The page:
Dan LeBatard of the Miami Herald is not a lawyer. But I often complain that when the mainstream media tries to talk about law, they invariably get it wrong. Today, LeBatard tried to urge patience as allegations swirl around UM's football team, with some genuinely incoherent comments about law.
First, he says that "Circumstantial evidence is not actual evidence." Umm, yes, it is. We know that, because, as a blogger for The Big Lead says, it says "evidence" right there in the phrase. And in any event, the evidence against UM is not circumstantial. Someone with firsthand knowledge (Shapiro) is stating the things he did (giving players money and other gifts, etc.) and those things violate NCAA rules. That is as direct as evidence can get.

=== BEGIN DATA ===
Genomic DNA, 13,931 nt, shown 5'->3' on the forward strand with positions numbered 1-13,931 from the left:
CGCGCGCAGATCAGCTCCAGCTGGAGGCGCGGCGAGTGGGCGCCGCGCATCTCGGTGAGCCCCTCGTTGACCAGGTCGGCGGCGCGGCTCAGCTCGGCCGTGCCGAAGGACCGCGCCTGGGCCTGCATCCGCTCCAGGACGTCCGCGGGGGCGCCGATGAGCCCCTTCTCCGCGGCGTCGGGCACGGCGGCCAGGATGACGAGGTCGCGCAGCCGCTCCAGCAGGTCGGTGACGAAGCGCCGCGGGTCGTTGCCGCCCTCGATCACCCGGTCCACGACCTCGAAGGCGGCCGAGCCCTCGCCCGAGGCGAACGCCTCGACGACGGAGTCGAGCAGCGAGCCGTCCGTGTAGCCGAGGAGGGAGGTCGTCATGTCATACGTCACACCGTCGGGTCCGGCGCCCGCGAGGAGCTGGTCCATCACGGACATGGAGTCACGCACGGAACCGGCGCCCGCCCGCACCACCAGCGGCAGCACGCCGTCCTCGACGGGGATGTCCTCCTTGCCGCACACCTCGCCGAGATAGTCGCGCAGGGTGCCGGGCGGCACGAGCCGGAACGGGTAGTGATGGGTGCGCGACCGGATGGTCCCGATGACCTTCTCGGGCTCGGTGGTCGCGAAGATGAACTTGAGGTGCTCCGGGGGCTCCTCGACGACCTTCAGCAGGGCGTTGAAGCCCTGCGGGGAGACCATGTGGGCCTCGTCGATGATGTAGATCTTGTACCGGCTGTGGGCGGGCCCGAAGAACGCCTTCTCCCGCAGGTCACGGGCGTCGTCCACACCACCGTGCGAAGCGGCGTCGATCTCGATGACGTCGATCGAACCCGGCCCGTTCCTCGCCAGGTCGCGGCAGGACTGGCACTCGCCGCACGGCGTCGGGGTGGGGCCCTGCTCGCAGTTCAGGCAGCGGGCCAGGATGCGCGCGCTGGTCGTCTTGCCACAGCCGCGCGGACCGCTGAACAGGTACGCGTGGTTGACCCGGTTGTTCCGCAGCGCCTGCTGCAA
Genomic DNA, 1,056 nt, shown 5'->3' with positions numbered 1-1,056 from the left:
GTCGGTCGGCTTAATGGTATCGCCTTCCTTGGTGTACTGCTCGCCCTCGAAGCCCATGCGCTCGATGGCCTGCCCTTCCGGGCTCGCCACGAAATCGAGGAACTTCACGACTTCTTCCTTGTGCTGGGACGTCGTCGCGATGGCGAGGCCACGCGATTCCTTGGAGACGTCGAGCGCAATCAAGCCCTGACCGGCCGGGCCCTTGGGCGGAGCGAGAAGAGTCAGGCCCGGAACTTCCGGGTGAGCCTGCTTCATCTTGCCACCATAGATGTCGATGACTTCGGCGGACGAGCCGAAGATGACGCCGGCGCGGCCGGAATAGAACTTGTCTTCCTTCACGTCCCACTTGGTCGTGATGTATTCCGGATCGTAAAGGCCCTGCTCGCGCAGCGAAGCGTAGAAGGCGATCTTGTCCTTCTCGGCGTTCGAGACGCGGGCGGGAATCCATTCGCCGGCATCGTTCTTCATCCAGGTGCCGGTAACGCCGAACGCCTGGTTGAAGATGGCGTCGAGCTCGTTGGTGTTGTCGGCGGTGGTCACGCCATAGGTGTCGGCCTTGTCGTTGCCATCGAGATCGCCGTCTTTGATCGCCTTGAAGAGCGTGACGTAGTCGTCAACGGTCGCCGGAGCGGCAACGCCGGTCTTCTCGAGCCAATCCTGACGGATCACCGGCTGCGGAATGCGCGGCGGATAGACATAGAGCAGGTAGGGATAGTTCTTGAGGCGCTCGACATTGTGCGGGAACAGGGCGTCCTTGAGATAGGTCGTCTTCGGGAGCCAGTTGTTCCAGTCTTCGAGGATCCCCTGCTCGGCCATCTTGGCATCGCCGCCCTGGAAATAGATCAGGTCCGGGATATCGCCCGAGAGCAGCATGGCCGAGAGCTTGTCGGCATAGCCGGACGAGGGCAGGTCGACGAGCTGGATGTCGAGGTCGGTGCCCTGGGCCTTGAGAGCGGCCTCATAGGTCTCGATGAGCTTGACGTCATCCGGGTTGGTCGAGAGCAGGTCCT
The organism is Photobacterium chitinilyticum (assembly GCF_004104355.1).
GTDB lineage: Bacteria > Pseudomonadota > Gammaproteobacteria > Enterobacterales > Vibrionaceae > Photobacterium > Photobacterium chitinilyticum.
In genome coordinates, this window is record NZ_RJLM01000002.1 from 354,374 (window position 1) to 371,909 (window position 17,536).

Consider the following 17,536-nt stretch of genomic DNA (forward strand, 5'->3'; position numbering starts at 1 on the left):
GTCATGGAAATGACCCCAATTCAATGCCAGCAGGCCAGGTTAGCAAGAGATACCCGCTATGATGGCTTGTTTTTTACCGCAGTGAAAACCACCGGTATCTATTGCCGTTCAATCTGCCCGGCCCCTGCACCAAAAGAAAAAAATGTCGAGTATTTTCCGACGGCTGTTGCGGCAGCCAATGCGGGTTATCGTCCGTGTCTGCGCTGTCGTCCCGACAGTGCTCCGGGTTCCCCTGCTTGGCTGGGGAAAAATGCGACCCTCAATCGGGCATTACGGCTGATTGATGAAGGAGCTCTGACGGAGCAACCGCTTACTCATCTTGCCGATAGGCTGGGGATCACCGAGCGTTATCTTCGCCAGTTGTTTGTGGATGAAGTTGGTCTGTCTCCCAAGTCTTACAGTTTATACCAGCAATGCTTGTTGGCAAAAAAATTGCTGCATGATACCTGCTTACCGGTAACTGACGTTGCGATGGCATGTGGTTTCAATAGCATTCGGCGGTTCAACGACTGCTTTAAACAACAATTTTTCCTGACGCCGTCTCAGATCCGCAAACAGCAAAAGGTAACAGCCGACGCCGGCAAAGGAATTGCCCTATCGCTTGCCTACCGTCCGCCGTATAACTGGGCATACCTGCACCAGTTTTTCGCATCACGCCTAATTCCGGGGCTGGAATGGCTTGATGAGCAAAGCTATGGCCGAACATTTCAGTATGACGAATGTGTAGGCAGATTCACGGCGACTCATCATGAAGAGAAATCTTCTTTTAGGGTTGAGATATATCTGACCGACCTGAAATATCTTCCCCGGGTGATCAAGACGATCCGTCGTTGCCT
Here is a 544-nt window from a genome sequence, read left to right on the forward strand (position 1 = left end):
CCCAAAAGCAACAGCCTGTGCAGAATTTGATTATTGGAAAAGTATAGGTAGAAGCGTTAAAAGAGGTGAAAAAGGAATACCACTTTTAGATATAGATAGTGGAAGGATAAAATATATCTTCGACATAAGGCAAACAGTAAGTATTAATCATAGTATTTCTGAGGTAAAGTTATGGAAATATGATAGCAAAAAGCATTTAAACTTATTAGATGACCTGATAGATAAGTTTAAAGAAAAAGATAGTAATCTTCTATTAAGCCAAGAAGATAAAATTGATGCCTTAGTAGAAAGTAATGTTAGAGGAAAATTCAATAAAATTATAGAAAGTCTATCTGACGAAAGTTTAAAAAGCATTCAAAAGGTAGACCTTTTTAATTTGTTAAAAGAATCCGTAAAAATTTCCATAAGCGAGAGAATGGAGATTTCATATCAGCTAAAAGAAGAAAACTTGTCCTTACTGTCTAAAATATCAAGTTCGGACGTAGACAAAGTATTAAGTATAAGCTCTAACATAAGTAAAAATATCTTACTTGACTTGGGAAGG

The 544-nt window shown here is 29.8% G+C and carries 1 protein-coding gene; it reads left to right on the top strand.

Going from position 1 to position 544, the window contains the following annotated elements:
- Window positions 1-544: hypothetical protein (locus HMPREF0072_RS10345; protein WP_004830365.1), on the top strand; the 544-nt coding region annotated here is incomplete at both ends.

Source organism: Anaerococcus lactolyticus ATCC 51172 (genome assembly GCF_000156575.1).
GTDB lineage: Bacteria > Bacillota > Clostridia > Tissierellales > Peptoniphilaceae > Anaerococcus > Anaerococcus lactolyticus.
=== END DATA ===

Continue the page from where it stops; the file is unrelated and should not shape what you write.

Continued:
Later, LeBatard says "precious little of what we’ve seen amid this noise so far can be considered truth, evidence, facts." Again, this is wrong on many levels. What we have been hearing are, indeed, facts--assertions or propositions about events that have happened in the world (e.g., "I gave money to UM football players"). And it is evidence--information by someone with knowledge offered to establish the truth of those assertions or propositions. Is it truth? That we do not know (although each of us is free to reach our own conclusions for now) and that ultimately will be for some fact-finder, whoever it turns out to be. But doubting the truth of facts does not mean they are not facts; disbelieving some evidence does not mean it is not evidence.